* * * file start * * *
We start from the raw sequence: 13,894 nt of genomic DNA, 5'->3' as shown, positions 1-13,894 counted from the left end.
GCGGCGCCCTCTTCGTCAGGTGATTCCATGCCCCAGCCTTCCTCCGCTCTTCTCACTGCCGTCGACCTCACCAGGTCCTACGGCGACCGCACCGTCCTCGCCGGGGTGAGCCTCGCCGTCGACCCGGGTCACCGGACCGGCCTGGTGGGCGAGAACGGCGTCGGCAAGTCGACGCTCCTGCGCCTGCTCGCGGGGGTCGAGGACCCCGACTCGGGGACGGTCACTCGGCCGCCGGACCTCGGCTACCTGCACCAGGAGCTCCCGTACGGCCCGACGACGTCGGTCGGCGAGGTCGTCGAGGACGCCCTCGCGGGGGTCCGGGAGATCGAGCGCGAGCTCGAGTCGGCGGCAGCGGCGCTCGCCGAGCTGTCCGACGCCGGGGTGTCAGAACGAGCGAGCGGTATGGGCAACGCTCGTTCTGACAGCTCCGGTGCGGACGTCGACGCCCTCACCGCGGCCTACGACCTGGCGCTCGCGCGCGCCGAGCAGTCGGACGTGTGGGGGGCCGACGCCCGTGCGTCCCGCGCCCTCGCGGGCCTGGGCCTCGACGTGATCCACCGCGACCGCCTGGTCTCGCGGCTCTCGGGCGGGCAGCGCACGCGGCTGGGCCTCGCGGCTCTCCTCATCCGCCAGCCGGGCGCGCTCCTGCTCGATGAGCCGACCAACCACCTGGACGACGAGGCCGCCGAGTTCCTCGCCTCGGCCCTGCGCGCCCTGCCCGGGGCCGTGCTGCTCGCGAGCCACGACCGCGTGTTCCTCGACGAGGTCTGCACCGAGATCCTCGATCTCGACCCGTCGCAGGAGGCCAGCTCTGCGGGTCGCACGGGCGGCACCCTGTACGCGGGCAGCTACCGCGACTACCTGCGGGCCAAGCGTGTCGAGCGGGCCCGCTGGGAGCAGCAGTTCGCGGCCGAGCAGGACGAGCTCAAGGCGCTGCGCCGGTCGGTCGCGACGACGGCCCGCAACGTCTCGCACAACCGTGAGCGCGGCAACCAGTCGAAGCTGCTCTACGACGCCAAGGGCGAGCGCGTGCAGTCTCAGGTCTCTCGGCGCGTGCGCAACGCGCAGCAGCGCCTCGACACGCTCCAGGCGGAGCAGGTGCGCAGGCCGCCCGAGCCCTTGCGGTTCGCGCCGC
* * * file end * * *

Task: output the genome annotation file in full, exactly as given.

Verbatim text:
We start from the raw sequence: 13,894 nt of genomic DNA, 5'->3' as shown, positions 1-13,894 counted from the left end.
GCGGCGCCCTCTTCGTCAGGTGATTCCATGCCCCAGCCTTCCTCCGCTCTTCTCACTGCCGTCGACCTCACCAGGTCCTACGGCGACCGCACCGTCCTCGCCGGGGTGAGCCTCGCCGTCGACCCGGGTCACCGGACCGGCCTGGTGGGCGAGAACGGCGTCGGCAAGTCGACGCTCCTGCGCCTGCTCGCGGGGGTCGAGGACCCCGACTCGGGGACGGTCACTCGGCCGCCGGACCTCGGCTACCTGCACCAGGAGCTCCCGTACGGCCCGACGACGTCGGTCGGCGAGGTCGTCGAGGACGCCCTCGCGGGGGTCCGGGAGATCGAGCGCGAGCTCGAGTCGGCGGCAGCGGCGCTCGCCGAGCTGTCCGACGCCGGGGTGTCAGAACGAGCGAGCGGTATGGGCAACGCTCGTTCTGACAGCTCCGGTGCGGACGTCGACGCCCTCACCGCGGCCTACGACCTGGCGCTCGCGCGCGCCGAGCAGTCGGACGTGTGGGGGGCCGACGCCCGTGCGTCCCGCGCCCTCGCGGGCCTGGGCCTCGACGTGATCCACCGCGACCGCCTGGTCTCGCGGCTCTCGGGCGGGCAGCGCACGCGGCTGGGCCTCGCGGCTCTCCTCATCCGCCAGCCGGGCGCGCTCCTGCTCGATGAGCCGACCAACCACCTGGACGACGAGGCCGCCGAGTTCCTCGCCTCGGCCCTGCGCGCCCTGCCCGGGGCCGTGCTGCTCGCGAGCCACGACCGCGTGTTCCTCGACGAGGTCTGCACCGAGATCCTCGATCTCGACCCGTCGCAGGAGGCCAGCTCTGCGGGTCGCACGGGCGGCACCCTGTACGCGGGCAGCTACCGCGACTACCTGCGGGCCAAGCGTGTCGAGCGGGCCCGCTGGGAGCAGCAGTTCGCGGCCGAGCAGGACGAGCTCAAGGCGCTGCGCCGGTCGGTCGCGACGACGGCCCGCAACGTCTCGCACAACCGTGAGCGCGGCAACCAGTCGAAGCTGCTCTACGACGCCAAGGGCGAGCGCGTGCAGTCTCAGGTCTCTCGGCGCGTGCGCAACGCGCAGCAGCGCCTCGACACGCTCCAGGCGGAGCAGGTGCGCAGGCCGCCCGAGCCCTTGCGGTTCGCGCCGC